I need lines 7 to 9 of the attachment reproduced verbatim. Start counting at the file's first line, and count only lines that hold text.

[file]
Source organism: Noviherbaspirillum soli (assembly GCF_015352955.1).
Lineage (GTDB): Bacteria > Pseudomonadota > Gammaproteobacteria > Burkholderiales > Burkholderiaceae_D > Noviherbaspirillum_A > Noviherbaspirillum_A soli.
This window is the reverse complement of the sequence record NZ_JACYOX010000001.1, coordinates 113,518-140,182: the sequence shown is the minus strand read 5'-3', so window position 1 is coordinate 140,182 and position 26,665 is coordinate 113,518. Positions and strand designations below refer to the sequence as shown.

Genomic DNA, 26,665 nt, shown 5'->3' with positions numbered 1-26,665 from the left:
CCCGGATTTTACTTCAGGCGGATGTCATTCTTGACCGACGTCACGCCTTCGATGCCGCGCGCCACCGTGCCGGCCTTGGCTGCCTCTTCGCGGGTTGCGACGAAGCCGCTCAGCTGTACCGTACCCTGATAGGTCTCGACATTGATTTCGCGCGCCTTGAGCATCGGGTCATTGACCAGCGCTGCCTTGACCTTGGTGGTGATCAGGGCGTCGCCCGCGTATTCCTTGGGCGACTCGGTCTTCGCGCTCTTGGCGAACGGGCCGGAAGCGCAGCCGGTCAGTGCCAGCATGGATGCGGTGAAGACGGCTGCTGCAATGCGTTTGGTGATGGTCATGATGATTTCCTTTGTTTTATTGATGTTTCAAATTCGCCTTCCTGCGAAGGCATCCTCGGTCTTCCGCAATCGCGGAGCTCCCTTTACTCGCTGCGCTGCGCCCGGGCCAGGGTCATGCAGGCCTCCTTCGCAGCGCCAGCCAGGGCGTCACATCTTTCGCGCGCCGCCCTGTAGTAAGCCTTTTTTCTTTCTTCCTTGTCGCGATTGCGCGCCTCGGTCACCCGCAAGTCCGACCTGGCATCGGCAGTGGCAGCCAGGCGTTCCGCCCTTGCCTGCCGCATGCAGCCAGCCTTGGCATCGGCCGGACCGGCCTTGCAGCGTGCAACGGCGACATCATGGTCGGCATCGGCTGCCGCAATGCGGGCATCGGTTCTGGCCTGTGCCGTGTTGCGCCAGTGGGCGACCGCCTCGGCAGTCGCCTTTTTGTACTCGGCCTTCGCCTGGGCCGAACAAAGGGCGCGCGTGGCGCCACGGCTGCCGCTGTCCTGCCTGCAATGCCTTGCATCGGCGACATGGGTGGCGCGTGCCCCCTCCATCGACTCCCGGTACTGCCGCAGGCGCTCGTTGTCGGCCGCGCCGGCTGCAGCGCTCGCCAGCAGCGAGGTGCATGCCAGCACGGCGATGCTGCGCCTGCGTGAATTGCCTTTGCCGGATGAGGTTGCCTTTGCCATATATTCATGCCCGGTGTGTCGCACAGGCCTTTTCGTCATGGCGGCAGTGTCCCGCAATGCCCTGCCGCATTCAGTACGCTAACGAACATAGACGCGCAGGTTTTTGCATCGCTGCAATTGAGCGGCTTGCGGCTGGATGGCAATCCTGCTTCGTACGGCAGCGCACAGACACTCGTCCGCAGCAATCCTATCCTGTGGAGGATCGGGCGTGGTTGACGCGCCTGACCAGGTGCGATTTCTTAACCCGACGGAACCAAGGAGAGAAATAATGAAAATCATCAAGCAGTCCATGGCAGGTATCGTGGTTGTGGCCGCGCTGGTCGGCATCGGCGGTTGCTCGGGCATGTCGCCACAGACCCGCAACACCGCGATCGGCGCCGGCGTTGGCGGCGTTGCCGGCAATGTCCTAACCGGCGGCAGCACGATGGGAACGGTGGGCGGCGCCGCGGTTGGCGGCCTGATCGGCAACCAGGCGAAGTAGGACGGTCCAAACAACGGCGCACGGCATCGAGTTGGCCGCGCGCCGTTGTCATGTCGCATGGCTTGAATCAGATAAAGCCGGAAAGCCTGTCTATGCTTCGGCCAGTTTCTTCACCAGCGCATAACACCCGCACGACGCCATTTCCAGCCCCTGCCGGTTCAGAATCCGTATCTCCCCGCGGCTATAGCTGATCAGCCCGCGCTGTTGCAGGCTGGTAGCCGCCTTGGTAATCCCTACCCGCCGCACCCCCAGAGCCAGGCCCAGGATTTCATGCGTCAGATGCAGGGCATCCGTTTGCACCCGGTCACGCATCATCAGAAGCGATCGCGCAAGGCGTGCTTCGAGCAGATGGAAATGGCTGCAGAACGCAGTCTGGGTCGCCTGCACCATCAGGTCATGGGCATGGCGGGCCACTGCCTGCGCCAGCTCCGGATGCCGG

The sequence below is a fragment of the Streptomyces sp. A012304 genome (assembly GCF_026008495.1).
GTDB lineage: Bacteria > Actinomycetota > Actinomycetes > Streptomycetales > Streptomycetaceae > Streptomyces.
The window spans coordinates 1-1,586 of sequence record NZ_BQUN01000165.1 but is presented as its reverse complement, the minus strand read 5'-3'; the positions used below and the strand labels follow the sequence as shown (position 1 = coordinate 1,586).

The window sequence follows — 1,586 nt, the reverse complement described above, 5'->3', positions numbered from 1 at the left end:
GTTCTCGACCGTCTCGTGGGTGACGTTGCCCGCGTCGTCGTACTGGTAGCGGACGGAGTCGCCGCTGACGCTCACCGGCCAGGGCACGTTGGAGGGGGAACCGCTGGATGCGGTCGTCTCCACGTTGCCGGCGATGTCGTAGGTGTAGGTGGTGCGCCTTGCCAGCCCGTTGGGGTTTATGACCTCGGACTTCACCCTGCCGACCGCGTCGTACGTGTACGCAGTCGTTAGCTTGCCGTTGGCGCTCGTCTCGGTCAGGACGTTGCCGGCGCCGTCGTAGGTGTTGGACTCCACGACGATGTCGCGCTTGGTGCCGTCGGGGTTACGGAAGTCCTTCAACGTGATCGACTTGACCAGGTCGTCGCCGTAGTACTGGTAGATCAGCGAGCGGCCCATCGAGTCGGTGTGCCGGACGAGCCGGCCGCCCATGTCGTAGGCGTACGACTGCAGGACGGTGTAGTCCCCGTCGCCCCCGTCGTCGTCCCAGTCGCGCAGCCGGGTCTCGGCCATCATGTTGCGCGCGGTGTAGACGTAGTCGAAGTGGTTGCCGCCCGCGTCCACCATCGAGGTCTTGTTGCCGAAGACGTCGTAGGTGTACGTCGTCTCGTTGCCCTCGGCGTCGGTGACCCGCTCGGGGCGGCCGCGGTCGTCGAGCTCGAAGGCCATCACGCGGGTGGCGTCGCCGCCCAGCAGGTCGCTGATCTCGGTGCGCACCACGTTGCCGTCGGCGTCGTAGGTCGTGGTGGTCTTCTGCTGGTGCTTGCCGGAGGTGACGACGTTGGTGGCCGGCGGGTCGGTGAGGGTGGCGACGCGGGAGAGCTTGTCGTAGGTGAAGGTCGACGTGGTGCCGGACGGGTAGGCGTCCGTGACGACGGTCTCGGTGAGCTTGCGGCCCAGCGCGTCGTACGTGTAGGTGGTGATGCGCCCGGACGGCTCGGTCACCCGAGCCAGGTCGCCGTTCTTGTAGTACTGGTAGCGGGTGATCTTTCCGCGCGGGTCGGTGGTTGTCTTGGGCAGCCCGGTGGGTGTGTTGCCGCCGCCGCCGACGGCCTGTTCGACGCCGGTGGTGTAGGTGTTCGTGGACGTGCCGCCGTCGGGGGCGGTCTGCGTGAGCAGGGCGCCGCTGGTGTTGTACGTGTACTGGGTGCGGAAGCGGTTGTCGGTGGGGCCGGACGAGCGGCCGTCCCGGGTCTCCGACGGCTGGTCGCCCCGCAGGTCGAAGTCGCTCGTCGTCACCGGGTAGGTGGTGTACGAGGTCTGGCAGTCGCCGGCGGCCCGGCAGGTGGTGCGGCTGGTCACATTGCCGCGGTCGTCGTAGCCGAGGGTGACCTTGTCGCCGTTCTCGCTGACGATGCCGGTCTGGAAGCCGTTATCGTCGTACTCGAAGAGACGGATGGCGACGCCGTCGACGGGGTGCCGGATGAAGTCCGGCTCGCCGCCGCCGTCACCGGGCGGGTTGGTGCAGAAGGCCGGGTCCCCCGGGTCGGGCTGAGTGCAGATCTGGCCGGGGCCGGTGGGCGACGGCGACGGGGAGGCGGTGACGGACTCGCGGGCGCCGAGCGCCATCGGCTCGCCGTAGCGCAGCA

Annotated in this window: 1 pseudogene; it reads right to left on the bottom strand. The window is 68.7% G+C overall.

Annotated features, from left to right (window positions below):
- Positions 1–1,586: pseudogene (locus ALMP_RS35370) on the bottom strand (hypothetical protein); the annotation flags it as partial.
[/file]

GTDB lineage: Bacteria > Actinomycetota > Actinomycetes > Streptomycetales > Streptomycetaceae > Streptomyces.
The window spans coordinates 1-1,586 of sequence record NZ_BQUN01000165.1 but is presented as its reverse complement, the minus strand read 5'-3'; the positions used below and the strand labels follow the sequence as shown (position 1 = coordinate 1,586).

The window sequence follows — 1,586 nt, the reverse complement described above, 5'->3', positions numbered from 1 at the left end: